Exclusive: Mubadala's attempt to sell Swiss unit hits snag - sources

ZURICH/ABU DHABI/LONDON (Reuters) - Abu Dhabi state investor Mubadala [MUDEV.UL] is struggling to sell its Swiss private bank, five sources told Reuters, as potential buyers are unwilling to pay up for a firm which is being investigated over alleged financial misconduct.

FILE PHOTO: The illuminated logo of Swiss Falcon Private Bank is seen at its headquarters in Zurich, Switzerland September 22, 2016. REUTERS/Arnd Wiegmann/File Photo

The business, Falcon Private Bank, is under investigation in Switzerland for allegedly failing to prevent suspected money laundering linked to 1MDB, the scandal-hit Malaysian state fund.

A spokesman for Falcon said the bank is cooperating with the Office of the Attorney General (OAG) of Switzerland which opened criminal proceedings against Falcon in 2016.

A previous probe by Singapore authorities over Falcon’s involvement in the 1MDB scandal was concluded in 2016 and resulted in Falcon being stripped of its local banking licence.

Mubadala, which became the full owner of the bank last year, has been in talks with potential bidders including Luxembourg’s Banque Havilland, three of the sources told Reuters.

Banque Havilland carried out due diligence on Falcon earlier this year but negotiations fell through in early May, the sources said, speaking on condition of anonymity.

Other players have also been invited to bid for the Zurich-based bank, which has about 10.5 billion Swiss francs ($10.5 billion) of assets under management and 13.1 billion francs of client assets, but none has made a firm offer amid fears of possible regulatory sanctions linked to the 1MDB scandal, the sources said.

“Anyone looking to do deals in wealth management in Europe has looked at Falcon but no one has the guts to go ahead and bid,” said one of the sources, who has direct knowledge of the matter.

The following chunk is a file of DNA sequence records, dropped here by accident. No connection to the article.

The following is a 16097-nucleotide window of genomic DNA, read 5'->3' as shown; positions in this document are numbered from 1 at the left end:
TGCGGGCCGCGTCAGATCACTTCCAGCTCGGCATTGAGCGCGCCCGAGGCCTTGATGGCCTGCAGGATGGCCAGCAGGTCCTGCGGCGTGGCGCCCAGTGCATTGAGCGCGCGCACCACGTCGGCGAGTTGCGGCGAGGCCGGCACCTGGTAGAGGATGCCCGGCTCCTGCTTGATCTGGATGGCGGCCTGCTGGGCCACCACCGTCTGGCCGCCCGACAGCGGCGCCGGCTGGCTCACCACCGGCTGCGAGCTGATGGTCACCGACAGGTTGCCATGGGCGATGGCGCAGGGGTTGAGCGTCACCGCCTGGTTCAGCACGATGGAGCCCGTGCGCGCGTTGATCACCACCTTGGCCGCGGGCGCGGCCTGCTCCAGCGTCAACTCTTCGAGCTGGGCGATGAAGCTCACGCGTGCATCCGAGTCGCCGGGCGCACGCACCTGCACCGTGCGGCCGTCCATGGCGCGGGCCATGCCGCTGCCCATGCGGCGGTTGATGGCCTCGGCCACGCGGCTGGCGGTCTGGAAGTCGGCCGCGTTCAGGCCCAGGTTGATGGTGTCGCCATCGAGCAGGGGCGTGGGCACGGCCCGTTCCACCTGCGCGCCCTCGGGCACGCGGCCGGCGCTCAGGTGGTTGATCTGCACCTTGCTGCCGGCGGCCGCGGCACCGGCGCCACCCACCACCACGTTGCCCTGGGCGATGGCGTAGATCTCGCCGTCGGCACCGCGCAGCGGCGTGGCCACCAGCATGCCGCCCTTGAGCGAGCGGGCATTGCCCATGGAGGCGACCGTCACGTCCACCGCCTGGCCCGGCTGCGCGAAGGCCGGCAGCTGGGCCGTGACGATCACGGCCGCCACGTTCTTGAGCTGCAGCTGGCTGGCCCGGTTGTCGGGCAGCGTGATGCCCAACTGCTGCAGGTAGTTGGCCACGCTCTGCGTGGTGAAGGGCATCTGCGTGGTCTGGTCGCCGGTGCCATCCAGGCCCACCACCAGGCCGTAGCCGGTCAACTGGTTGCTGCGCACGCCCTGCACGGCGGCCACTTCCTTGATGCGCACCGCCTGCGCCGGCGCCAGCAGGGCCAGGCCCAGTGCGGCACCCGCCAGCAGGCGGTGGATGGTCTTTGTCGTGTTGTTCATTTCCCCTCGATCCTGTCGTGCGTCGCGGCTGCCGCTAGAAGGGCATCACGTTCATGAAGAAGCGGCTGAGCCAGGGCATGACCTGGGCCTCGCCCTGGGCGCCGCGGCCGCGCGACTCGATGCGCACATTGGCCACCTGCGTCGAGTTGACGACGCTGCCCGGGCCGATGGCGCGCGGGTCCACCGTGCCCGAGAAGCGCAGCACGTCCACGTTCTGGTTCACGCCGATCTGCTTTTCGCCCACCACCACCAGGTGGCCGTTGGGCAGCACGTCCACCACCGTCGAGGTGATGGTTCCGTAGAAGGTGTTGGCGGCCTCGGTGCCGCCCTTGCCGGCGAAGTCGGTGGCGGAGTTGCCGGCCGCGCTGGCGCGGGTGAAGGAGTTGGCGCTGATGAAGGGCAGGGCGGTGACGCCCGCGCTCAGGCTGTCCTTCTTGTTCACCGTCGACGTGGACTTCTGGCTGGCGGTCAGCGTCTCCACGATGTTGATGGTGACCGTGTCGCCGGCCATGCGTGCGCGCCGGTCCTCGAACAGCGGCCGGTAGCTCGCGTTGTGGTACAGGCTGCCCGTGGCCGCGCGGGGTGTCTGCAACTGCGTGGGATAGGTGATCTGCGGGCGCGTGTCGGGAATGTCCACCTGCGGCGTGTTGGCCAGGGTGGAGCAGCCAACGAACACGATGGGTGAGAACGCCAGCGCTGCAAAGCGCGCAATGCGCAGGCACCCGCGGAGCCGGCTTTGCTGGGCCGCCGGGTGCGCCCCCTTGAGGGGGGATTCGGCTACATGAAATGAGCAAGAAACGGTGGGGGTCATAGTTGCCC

Mubadala declined to comment, while Banque Havilland was not immediately available for comment.

The Falcon spokesman said the bank was focused on developing its business “with the full support of our shareholder.” He declined to comment on negotiations with Banque Havilland or other potential bidders.

A political storm has raged for almost three years in Malaysia over the 1MDB scandal, which is the focus of money laundering investigations in at least six countries, including Switzerland, Singapore and the United States.

Singapore authorities sentenced Falcon’s former branch manager Jens Fred Sturzenegger to 28 weeks in jail in 2016 for failing to report suspicious transactions involving billions of dollars linked to 1MDB.

The Monetary Authority of Singapore also ordered the closure of Falcon’s local branch because of “a persistent and severe lack of understanding” of Singapore’s money-laundering controls.

Falcon said in 2016 it welcomed the completion of the Singapore’s investigation over its involvement in the 1MDB case and while the withdrawal of its Singapore banking licence was “regrettable and disappointing,” the decision would not impact the strategic development of the bank.

Mubadala inherited control of Falcon in 2017 after the merger of Mubadala Development Co with another Abu Dhabi state-owned fund, International Petroleum Investment Co (Ipic). Ipic’s investment arm Aabar was previously in charge of Falcon.

Falcon provides financial services to private clients and wealthy families from its headquarters in Zurich and offices in London, Abu Dhabi and Dubai.

The sources said that while Banque Havilland and other potential bidders were demanding a big discount because of the reputational risk, Mubadala was not willing to compromise on Falcon’s valuation.

“Mubadala found the price offered unappealing. It will sell only if it gets the right price,” one of the sources said.

Private banks are typically valued by investment bankers at between one and three times their book value but such metrics would not apply if the assets carry regulatory risk.

($1 = 0.9993 Swiss francs)

Additional reporting By Saeed Azhar; Editing by Mark Potter